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​First interstellar immigrant discovered in the Solar System

Last Updated on Tuesday, 22 May 2018 15:38
Published on Monday, 21 May 2018 12:00

A new study has discovered the first known permanent immigrant to our Solar System. The asteroid, currently nestling in Jupiter’s orbit, is the first known asteroid to have been captured from another star system. The work is published in Monthly Notices of the Royal Astronomical Society: Letters.

 

The object known as ‘Oumuamua was the last interstellar interloper to hit the headlines in 2017. However it was just a tourist passing through, whereas this former exo-asteroid – given the catchy name (514107) 2015 BZ509 – is a long-term resident.animc​Images of 2015 BZ509 obtained at the Large Binocular Telescope Observatory (LBTO) that established its retrograde co-orbital nature. The bright stars and the asteroid (circled in yellow) appear black and the sky white in this negative image. Credit: C. Veillet / Large Binocular Telescope Observatory. Click for a larger image

 

All of the planets in our Solar System, and the vast majority of other objects as well, travel around the Sun in the same direction. However 2015 BZ509 is different – it moves in the opposite direction in what is known as a ‘retrograde’ orbit.

 

“How the asteroid came to move in this way while sharing Jupiter’s orbit has until now been a mystery,” explains Dr Fathi Namouni, lead author of the study. “If 2015 BZ509 were a native of our system, it should have had the same original direction as all of the other planets and asteroids, inherited from the cloud of gas and dust that formed them.”

 

However the team ran simulations to trace the location of 2015 BZ509 right back to the birth of our Solar System, 4.5 billion years ago when the era of planet formation ended. These show that 2015 BZ509 has always moved in this way, and so could not have been there originally and must have been captured from another system.

 

“Asteroid immigration from other star systems occurs because the Sun initially formed in a tightly-packed star cluster, where every star had its own system of planets and asteroids,” comments Dr Helena Morais, the other member of the team.

 thumb ngc604 hst2 big​Image of stellar nursery NGC 604 (NASA/HST), where star systems are closely packed and asteroid exchange is thought to be possible. Asteroid (514107) 2015 BZ 509 emigrated from its parent star and settled around the Sun in a similar environment. Credit: NASA / Hubble Heritage Team (AURA/STScI). Click for a larger image

“The close proximity of the stars, aided by the gravitational forces of the planets, help these systems attract, remove and capture asteroids from one another.”

 

The discovery of the first permanent asteroid immigrant in the Solar System has important implications for the open problems of planet formation, solar system evolution, and possibly the origin of life itself.

 

Understanding exactly when and how 2015 BZ509 settled in the Solar System provides clues about the Sun’s original star nursery, and about the potential enrichment of our early environment with components necessary for the appearance of life on Earth.

 

 

 

 

 


Media contacts

 

Dr Morgan Hollis

Royal Astronomical Society

Tel: +44 (0)20 7292 3977

Mob: +44 (0)7802 877 700

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Dr Robert Massey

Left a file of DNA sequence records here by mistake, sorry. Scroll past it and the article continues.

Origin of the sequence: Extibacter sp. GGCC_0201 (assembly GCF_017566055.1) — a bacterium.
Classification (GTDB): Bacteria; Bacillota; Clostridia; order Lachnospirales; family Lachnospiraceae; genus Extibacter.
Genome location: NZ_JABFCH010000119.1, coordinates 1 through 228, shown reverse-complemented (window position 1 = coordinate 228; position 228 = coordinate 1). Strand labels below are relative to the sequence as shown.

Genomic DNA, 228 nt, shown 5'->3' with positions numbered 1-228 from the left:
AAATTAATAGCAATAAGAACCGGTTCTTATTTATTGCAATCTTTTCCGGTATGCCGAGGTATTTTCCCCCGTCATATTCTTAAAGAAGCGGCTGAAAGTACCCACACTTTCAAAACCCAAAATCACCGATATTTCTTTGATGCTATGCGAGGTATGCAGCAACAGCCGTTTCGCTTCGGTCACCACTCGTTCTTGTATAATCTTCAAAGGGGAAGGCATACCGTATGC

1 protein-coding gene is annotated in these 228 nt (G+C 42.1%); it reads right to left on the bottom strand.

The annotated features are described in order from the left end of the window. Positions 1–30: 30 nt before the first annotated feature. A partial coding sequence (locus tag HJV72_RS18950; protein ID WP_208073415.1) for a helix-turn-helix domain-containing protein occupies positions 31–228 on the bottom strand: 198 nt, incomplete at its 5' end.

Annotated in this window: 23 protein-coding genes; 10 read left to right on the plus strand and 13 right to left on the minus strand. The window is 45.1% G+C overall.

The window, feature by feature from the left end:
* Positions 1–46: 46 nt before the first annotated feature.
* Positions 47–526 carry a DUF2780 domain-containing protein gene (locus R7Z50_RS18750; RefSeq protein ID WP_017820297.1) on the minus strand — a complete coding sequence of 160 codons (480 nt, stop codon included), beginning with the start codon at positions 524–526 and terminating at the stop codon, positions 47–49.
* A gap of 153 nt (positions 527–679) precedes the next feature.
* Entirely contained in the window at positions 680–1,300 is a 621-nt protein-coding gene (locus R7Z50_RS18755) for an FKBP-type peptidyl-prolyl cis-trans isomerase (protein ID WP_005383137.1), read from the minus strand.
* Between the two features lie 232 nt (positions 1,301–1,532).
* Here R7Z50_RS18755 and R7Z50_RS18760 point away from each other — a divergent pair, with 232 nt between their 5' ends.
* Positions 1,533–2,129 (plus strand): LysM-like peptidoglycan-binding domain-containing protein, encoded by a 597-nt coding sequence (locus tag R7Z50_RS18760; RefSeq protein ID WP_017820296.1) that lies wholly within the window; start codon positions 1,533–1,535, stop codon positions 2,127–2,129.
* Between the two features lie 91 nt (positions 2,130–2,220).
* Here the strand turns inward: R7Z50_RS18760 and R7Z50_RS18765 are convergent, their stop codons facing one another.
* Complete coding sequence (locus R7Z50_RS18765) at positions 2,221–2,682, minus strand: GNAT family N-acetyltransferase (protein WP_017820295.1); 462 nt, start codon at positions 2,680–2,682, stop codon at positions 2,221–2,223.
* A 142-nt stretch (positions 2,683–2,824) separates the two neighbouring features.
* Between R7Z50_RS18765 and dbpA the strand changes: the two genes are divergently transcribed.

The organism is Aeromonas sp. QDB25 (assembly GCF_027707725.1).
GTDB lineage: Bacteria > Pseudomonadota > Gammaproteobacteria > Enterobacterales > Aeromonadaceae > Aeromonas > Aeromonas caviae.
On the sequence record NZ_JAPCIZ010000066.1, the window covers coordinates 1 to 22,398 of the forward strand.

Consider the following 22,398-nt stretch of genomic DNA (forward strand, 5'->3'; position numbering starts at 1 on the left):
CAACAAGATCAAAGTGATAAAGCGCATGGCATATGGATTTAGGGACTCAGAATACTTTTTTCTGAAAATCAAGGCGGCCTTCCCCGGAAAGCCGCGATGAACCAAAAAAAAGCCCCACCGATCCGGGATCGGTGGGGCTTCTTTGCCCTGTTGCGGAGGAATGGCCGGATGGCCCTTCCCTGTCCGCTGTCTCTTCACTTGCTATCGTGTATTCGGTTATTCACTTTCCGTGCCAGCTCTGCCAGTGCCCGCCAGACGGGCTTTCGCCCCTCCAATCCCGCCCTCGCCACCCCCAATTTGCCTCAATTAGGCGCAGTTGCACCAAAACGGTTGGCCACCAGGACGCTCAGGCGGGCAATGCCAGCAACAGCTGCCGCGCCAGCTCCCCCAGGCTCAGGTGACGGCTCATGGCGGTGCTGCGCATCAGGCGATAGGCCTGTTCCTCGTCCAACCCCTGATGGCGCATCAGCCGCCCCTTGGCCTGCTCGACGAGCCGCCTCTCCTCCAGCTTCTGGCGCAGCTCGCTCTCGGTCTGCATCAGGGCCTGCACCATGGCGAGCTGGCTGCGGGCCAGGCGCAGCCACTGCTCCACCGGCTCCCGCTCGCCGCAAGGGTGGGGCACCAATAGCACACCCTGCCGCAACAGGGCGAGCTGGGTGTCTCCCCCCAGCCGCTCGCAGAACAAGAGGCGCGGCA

Royal Astronomical Society

Tel: +44 (0)20 7292 3979

Mob: +44 (0)7802 877 699

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Dr Helen Klus

Royal Astronomical Society

Tel: +44 (0)20 7292 3976

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Science contacts

 

Dr Fathi Namouni

Observatoire de la Côte d'Azur

France

Tel: +33 492 003 023

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Dr Helena Morais

Universidade Estadual Paulista

Brazil

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Images and captions

 

Image of stellar nursery NGC 604 (NASA/HST), where star systems are closely packed and asteroid exchange is thought to be possible. Asteroid (514107) 2015 BZ 509 emigrated from its parent star and settled around the Sun in a similar environment.

Credit: NASA / Hubble Heritage Team (AURA/STScI)

 

Images of 2015 BZ509 obtained at the Large Binocular Telescope Observatory (LBTO) that established its retrograde co-orbital nature. The bright stars and the asteroid (circled in yellow) appear black and the sky white in this negative image.

Credit: C. Veillet / Large Binocular Telescope Observatory

 

 


Further information

 

The new work appears in: "An interstellar origin for Jupiter's retrograde co-orbital asteroid", F. Namouni & H. Morais, Monthly Notices of the Royal Astronomical Society: Letters (2018), in press (DOI: 10.1093/mnrasl/sly057).

 

 


Notes for editors

 

The Royal Astronomical Society (RAS), founded in 1820, encourages and promotes the study of astronomy, solar-system science, geophysics and closely related branches of science. The RAS organizes scientific meetings, publishes international research and review journals, recognizes outstanding achievements by the award of medals and prizes, maintains an extensive library, supports education through grants and outreach activities and represents UK astronomy nationally and internationally. Its more than 4,000 members (Fellows), a third based overseas, include scientific researchers in universities, observatories and laboratories as well as historians of astronomy and others.

 

The RAS accepts papers for its journals based on the principle of peer review, in which fellow experts on the editorial boards accept the paper as worth considering. The Society issues press releases based on a similar principle, but the organisations and scientists concerned have overall responsibility for their content.

 

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